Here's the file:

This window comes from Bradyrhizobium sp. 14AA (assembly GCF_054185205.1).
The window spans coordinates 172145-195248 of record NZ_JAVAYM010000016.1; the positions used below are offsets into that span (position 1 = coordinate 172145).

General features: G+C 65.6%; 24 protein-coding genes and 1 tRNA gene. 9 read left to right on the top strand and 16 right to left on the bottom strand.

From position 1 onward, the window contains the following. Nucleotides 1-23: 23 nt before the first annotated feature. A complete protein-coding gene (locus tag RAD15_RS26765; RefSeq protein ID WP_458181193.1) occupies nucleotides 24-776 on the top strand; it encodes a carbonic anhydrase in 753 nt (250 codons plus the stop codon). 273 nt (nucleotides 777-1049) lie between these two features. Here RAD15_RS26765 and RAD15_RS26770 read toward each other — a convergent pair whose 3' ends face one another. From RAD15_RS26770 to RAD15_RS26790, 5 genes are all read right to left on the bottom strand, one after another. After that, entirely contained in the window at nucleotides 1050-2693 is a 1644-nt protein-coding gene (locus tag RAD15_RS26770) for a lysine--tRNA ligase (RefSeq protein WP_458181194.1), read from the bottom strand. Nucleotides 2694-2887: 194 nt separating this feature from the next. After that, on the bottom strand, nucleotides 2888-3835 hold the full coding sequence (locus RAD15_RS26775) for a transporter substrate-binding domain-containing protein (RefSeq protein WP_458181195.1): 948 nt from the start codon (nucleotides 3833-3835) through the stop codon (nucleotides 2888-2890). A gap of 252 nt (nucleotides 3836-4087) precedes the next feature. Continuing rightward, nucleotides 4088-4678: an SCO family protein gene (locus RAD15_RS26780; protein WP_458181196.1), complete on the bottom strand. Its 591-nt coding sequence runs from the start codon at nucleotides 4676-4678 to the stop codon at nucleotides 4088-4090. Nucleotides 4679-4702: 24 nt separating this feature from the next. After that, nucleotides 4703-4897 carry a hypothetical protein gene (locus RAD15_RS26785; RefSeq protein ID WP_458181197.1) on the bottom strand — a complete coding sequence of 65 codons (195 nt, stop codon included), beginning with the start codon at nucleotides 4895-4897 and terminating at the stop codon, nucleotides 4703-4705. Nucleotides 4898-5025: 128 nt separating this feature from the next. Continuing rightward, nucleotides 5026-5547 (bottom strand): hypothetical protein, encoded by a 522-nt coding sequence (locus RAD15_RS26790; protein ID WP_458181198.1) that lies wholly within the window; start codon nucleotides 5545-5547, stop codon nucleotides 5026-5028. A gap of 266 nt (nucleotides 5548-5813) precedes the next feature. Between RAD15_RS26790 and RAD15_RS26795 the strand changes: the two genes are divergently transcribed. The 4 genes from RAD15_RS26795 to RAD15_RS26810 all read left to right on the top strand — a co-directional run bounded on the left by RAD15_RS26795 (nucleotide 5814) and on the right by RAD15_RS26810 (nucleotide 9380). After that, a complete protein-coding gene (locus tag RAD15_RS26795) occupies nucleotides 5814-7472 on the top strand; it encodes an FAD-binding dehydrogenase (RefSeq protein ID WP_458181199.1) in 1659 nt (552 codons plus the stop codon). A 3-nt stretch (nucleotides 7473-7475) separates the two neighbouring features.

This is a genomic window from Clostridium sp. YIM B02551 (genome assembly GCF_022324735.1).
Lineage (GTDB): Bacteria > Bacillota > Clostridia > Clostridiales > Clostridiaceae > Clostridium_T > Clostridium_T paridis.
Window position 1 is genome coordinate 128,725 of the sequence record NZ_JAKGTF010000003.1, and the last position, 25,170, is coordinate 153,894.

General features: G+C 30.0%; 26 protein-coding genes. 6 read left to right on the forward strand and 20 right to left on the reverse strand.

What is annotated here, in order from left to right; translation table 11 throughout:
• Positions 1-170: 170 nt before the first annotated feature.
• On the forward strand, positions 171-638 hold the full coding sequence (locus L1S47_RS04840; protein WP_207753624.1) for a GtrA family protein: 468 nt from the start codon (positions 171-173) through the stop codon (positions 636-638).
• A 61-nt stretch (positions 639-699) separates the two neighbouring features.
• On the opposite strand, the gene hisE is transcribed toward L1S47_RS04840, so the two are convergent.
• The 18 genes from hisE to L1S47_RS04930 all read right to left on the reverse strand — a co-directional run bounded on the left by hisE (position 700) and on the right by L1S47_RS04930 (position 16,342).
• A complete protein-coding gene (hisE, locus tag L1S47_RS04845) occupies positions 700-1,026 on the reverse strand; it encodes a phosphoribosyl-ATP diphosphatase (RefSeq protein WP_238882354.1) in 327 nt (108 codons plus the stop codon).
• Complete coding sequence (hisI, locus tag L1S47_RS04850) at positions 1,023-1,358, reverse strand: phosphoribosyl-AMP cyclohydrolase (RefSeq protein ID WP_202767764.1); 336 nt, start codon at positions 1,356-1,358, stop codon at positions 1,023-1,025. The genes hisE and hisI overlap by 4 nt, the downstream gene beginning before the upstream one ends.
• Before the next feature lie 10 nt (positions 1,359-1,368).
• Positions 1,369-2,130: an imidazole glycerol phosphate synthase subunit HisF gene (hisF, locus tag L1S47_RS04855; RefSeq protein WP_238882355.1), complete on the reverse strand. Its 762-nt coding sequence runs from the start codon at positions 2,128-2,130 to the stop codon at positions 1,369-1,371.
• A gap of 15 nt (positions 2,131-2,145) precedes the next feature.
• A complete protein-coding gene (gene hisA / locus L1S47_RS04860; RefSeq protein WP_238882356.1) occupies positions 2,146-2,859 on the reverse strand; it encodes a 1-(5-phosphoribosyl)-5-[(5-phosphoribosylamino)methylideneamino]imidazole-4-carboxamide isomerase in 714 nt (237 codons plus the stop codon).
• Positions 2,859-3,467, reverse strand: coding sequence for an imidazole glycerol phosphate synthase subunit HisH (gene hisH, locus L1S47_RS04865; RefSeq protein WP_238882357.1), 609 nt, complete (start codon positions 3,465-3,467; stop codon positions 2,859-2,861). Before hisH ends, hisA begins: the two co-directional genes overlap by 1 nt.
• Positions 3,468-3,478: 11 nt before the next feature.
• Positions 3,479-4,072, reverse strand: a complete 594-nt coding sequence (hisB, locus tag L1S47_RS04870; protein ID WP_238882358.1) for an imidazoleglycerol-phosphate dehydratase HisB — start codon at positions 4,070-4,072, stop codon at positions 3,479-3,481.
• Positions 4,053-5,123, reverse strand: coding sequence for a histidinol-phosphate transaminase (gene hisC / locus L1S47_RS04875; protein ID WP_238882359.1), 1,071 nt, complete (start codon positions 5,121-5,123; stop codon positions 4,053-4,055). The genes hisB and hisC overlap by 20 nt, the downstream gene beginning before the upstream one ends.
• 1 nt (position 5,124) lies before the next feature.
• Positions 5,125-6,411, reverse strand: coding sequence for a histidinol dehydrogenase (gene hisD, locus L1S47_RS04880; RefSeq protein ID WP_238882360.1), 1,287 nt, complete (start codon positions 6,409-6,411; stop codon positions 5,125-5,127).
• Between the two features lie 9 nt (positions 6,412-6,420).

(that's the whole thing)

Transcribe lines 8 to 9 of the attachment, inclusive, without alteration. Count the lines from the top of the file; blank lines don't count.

General features: G+C 30.0%; 26 protein-coding genes. 6 read left to right on the forward strand and 20 right to left on the reverse strand.

What is annotated here, in order from left to right; translation table 11 throughout: